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Shadow-striped Saturn and its exquisitely thin rings occupy the near field in this Cassini view, while a crescent Rhea hangs in the distance.
A couple of bright pixels at the center of the image mark the location of tiny Pan (28 kilometers, 17 miles across). As Saturn's second-largest moon, Rhea is 1,528 kilometers (949 miles) wide.
The image was taken in visible light with the Cassini spacecraft narrow-angle camera on Feb. 3, 2006, at a distance of approximately 4.1 million kilometers (2.5 million miles) from Saturn and 4.6 million kilometers (2.9 million miles) from Rhea. The image scale is 28 kilometers (17 miles) per pixel on Rhea.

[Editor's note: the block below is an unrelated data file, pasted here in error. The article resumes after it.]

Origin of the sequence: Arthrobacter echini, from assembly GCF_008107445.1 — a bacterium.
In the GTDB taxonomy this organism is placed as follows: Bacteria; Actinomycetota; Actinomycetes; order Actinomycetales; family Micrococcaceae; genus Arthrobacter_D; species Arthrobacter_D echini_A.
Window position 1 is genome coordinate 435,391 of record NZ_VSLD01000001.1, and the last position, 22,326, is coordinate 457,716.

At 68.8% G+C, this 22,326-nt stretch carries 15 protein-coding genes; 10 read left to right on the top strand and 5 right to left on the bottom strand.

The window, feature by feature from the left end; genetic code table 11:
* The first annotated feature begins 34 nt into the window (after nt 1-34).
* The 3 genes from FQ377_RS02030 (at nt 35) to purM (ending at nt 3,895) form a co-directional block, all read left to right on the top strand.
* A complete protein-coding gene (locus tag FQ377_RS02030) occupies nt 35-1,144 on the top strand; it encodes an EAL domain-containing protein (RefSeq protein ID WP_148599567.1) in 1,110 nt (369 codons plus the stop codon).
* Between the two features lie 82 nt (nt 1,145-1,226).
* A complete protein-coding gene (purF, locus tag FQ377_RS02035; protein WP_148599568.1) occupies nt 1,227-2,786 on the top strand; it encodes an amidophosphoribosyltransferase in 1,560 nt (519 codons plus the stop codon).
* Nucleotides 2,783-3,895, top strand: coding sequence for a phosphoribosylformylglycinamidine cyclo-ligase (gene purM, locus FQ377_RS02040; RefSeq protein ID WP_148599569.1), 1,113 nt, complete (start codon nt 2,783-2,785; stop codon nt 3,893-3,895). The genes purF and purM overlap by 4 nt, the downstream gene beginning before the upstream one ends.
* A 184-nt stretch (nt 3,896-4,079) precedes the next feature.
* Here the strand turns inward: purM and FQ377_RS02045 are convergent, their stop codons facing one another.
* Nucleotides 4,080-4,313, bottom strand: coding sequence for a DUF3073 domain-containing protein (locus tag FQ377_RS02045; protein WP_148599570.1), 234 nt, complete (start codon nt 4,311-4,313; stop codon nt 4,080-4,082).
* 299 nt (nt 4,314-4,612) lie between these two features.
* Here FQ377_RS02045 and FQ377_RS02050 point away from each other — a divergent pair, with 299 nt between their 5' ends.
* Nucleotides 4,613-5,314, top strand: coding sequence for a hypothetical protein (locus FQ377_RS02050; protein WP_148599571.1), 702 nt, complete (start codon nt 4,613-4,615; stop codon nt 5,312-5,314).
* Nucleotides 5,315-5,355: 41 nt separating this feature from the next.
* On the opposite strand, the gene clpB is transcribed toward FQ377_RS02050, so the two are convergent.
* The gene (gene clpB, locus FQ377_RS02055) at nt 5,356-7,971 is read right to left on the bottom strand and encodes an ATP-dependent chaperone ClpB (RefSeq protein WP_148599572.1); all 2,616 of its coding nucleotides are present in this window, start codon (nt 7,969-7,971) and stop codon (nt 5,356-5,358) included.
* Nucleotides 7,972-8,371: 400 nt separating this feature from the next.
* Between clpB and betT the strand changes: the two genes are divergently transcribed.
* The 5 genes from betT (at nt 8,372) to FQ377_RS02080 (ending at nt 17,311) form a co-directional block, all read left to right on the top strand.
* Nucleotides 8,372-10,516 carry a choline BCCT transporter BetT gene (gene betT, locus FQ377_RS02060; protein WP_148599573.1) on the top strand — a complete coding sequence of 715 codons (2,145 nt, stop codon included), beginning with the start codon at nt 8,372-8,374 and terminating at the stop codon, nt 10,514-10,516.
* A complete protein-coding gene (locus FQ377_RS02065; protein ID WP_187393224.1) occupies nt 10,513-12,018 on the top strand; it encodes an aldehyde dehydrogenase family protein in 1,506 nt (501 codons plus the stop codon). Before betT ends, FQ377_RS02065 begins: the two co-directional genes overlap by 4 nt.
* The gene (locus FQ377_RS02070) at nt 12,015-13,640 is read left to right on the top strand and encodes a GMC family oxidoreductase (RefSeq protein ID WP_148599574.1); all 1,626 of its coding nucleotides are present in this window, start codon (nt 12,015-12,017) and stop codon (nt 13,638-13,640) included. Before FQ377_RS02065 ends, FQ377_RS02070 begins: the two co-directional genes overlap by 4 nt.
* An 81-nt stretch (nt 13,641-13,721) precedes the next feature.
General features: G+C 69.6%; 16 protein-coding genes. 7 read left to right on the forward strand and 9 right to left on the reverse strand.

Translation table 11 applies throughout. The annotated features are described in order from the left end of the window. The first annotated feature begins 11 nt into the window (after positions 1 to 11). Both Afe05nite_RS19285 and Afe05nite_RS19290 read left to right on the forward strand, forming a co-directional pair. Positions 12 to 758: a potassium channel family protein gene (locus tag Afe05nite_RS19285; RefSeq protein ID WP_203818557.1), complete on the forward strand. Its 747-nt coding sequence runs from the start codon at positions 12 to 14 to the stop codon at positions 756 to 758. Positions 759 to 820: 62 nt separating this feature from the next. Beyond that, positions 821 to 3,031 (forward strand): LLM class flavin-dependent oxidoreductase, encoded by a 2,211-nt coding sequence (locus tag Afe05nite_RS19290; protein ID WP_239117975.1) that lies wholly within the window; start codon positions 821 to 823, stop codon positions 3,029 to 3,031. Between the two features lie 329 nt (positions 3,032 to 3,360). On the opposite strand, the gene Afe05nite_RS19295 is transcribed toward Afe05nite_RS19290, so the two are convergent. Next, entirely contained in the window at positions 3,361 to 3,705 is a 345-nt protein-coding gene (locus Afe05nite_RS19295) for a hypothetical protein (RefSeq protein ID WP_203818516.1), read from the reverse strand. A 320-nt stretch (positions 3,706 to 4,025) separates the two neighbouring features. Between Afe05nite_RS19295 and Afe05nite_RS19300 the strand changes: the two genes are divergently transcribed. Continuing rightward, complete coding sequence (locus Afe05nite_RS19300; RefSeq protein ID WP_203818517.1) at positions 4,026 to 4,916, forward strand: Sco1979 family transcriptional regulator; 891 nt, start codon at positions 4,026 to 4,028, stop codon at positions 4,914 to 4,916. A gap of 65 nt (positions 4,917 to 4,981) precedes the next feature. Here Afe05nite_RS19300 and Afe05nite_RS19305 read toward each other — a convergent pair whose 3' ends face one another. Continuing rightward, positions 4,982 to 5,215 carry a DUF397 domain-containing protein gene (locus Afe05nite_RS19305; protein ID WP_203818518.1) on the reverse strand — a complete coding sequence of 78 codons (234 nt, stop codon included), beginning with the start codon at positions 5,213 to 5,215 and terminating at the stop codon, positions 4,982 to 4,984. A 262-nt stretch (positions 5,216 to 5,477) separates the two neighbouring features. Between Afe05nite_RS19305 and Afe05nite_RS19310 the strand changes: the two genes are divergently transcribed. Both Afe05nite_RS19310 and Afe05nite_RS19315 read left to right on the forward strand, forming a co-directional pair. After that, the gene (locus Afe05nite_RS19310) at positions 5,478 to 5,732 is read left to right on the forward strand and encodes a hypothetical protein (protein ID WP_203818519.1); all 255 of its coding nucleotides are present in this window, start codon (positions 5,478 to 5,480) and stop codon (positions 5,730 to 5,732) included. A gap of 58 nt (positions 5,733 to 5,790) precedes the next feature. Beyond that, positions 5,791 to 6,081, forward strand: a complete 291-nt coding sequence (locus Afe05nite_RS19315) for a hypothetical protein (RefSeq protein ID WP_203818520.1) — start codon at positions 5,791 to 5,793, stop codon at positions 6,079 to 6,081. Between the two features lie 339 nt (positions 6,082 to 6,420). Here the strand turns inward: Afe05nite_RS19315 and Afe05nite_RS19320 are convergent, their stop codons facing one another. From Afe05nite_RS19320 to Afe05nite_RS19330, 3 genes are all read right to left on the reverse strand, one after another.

The Cassini-Huygens mission is a cooperative project of NASA, the European Space Agency and the Italian Space Agency. The Jet Propulsion Laboratory, a division of the California Institute of Technology in Pasadena, manages the Cassini-Huygens mission for NASA's Science Mission Directorate, Washington, D.C. The imaging team consists of scientists from the US, England, France, and Germany. The imaging operations center and team lead (Dr. C. Porco) are based at the Space Science Institute in Boulder, Colo.